Keep Up Your Dreams

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I have a close friend called Monty Brown who nowadays owns a nice horse ranch in Texas. And one day he told me I could use his house to host the fund-raising events in order to raise some money for children with special needs.

The last time I was there he called me up and said:

“Do you wish to know why I allowed that young boy to take my best horse during the last rodeo? Well, I guess it’s the right time to tell you the story behind it. It all dates back to the tale my dad used to tell me when I was a kid. So, according to it, there lived a young man who was the only son of a wandering horse handler who would travel from town to town, ranch to ranch, stable to stable taming and preparing horses for the rodeos. Logically, the boy’s school education was not going really successful. And, finally, when this boy was in senior class, his tutor asked him to compose a paper about the job he’d like to do when grown up.

That night the boy prepared a ten-page composition describing his biggest dream of buying a horse ranch one day. He described everything in the smallest details and what’s more – he even made a sketch of a 200-acre farm, with all the buildings, horse stables and the race track. Right after, he drew a detailed plan for a fine wooden house that would be sitting on his dream ranch.

He had spent all night long and put every effort along with his heart into that paper and finally, the next morning he handed it in to his tutor. Few days passed and he got his paper back. The first thing he saw was a large red F right on the title page followed by a tutor’s note that was saying: “Come see me after classes.”

So the upset boy headed to see the tutor at the end of the day and asked almost in tears: “Why did you put me an F?”

The teacher replied: “This is quite an unrealistic dream for such a young boy like you. You come from a poor family. Thus, you can never afford such a ranch simply because you’ve got no money. And owning a ranch and a house like those requires a sum. You will need to buy some land for your horses to pasture. You’ll need to buy tools to be able to repair the buildings. That’s why I reckon there can’t be a way you could ever make your dream come true. But if you rewrite the composition, giving a more realistic dream, so be it, I’ll reconsider my decision.”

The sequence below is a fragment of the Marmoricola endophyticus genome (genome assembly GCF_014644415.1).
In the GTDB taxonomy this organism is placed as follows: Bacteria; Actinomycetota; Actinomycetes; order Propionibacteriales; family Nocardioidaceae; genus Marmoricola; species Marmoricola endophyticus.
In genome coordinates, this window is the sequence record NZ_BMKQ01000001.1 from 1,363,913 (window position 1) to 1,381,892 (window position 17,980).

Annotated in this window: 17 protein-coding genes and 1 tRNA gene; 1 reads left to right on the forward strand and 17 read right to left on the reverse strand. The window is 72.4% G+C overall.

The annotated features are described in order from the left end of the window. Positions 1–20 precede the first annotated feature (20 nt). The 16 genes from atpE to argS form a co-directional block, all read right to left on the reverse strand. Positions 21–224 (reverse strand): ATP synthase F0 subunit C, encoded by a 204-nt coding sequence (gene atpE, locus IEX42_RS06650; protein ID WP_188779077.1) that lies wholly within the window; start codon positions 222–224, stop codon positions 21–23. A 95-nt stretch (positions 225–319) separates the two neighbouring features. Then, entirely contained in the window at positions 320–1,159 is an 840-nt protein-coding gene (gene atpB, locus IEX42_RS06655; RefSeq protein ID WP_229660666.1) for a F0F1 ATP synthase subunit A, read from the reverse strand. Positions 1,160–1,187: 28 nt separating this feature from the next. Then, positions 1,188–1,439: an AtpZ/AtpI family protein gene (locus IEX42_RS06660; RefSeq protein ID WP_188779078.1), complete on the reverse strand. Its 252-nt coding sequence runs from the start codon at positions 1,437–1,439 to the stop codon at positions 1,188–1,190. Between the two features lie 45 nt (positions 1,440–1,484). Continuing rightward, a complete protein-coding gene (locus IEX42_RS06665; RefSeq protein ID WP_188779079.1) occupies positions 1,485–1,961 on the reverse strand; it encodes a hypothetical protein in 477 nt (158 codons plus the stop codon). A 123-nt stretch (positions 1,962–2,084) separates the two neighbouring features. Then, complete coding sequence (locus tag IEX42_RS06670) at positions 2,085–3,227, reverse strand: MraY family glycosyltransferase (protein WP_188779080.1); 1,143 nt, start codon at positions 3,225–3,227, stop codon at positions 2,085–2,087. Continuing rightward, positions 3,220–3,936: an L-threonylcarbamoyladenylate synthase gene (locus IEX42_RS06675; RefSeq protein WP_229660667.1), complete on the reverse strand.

The boy turned back home, sat down and thought about the tutor’s statements long and hard. Then he asked his father for an advice. His father replied: “Son, you need to learn to make your own decisions. Start with that one.” Eventually, the week had passed and the boy gave in the same paper, having decided to make absolutely no changes in it.

He stood in front of his tutor and declared: “You may keep an F and I will keep my dream.”

On this moment, my friend turned his head to me, looking me right in the eye and said: “I told you this tale because now we are sitting in my nice wooden house on my wonderful 200-acre horse ranch. Many years have passed but I still have that school paper hanging in a frame over the fireplace.

Still, the best part of my story is that two years ago that school teacher arrived with his class to my ranch for a school trip. When it was the time to leave, he said: “Well, Monty, I can say it now. When I used to teach you, I’d stolen your dream. And you know what? I’d stolen a lot of other kids’ dreams back in the day. Luckily, you had the guts to not to give up on yours.”

Do not let others blame you for your dreams and goals. Follow your own path no matter what they will keep saying!

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